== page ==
10 August, 2020
Human Rights Defender of the Month: Karis Moses Oteba
This article was first posted by DefendDefenders
Karis Moses Oteba is DefendDefenders’ Protection Officer and Well-being Lead, promoting self-care and effective stress management amongst human rights defenders (HRDs). He started defending human rights at the early age of 11, as a member of the children’s parliament, convened to listen to the views of children concerning Uganda’s 1997 Children’s Act.
“Within DefendDefenders’ protection department, we often encounter anger outbursts, owing to the desperate situations HRDs face. In the beginning I would argue back and forth with them, but I have learned to stay calm, and appreciate where they are coming from,” Karis tells us. While HRDs are particularly at-risk for mental health issues, they rarely get specialised help. Karis estimates that most HRDs seeking DefendDefenders’ protection, suffer from some underlying well-being issue, due to the nature of their work.
Karis knows how mentally difficult human rights work can be. Before joining DefendDefenders, he provided psycho-social support to former child soldiers in post-conflict Northern Uganda. Working with traumatised populations can take its toll: “I’ve found myself in places where I am so pained and feeling a lot of frustration, because of the injustice, the violations, and the abuses that I come face to face with, it pushes me to tears.” And HRDs do not only encounter difficulties at work, in fact their work often takes a toll on their private lives, as Karis can attest: “I love to sing, I am a musical artist. But I got thrown out of a church band, because my viewpoints contradicted what most people in the band felt.”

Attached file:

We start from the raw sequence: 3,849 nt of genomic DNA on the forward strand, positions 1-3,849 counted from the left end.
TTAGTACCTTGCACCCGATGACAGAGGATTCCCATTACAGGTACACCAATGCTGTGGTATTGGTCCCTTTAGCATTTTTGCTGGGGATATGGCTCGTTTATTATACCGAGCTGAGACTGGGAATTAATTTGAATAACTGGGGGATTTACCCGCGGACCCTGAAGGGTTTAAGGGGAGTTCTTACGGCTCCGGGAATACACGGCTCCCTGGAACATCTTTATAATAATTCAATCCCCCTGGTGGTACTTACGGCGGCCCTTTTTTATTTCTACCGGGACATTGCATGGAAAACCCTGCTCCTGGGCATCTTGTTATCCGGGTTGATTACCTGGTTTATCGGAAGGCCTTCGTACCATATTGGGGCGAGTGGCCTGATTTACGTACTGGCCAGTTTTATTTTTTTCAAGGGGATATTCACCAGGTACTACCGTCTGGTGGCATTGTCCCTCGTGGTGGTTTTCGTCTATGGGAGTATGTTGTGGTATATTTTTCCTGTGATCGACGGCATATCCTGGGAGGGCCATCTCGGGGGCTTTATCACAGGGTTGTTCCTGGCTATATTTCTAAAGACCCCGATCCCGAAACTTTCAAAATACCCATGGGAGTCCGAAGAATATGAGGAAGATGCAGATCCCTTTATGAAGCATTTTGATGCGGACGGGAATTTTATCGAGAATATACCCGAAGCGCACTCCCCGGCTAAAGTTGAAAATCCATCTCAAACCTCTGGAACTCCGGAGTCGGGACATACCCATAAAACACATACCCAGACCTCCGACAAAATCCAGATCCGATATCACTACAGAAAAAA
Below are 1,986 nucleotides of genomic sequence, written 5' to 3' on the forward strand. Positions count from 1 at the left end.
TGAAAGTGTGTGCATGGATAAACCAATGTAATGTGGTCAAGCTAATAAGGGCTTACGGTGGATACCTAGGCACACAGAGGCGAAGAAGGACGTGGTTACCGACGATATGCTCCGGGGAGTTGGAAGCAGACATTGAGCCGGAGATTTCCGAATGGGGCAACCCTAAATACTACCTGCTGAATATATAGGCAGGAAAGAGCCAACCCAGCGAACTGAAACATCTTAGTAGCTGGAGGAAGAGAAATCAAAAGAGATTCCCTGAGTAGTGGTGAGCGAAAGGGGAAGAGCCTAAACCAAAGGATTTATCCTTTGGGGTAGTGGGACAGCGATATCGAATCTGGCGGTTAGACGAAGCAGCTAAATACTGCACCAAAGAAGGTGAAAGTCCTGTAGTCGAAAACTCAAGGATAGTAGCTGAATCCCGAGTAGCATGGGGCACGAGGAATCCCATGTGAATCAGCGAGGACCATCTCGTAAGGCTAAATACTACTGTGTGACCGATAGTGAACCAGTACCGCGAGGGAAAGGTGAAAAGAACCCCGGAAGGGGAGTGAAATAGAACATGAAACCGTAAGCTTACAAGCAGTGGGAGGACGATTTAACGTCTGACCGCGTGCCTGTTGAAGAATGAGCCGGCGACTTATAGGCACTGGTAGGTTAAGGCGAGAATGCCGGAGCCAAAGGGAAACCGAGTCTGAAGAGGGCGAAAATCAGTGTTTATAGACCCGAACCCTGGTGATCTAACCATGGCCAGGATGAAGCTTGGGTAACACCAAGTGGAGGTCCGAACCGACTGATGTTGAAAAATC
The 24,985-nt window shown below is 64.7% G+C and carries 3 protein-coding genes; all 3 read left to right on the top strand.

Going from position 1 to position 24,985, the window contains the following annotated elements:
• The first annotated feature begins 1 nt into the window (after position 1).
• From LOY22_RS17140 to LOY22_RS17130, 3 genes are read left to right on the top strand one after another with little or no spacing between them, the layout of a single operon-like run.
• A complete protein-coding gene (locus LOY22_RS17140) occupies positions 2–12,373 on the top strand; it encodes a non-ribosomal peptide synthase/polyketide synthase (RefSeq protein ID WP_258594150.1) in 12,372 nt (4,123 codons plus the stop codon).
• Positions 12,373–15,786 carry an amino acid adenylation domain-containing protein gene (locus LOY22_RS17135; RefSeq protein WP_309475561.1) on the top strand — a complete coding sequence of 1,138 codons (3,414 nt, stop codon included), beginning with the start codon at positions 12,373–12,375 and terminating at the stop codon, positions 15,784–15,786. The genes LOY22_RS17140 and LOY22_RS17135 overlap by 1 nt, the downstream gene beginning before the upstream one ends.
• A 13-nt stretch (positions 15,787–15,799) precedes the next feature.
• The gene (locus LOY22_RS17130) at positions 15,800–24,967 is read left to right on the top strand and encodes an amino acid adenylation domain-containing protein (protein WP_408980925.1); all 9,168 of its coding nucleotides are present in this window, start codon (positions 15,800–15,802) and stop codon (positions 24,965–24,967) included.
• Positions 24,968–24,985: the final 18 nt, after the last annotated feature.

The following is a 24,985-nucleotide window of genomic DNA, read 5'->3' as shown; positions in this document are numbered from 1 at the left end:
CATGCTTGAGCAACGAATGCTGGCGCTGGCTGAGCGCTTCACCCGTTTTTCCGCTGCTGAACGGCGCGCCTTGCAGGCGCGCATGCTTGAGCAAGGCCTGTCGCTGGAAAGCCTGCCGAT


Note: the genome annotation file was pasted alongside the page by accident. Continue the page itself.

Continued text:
To deal with these experiences, Karis has learnt to prioritise self-care and he wants to share this knowledge with other HRDs. To be better equipped, Karis decided to study psychology alongside his work with DefendDefenders. This gives him a unique vantage point, understanding both the struggles of HRDs as well as psychological foundations of well-being and self-care. His main advice to HRDs is not to be ashamed to seek help: “caring about others means taking care of yourself because you can only be helpful when you are alive and well. Seeking psycho-social support does not make one less than who they really are, rather it is the mark of strength and courage.”
For more on self-care, take a look at our content on HRD mental well-being from June and stay tuned for more resources going online in the coming weeks.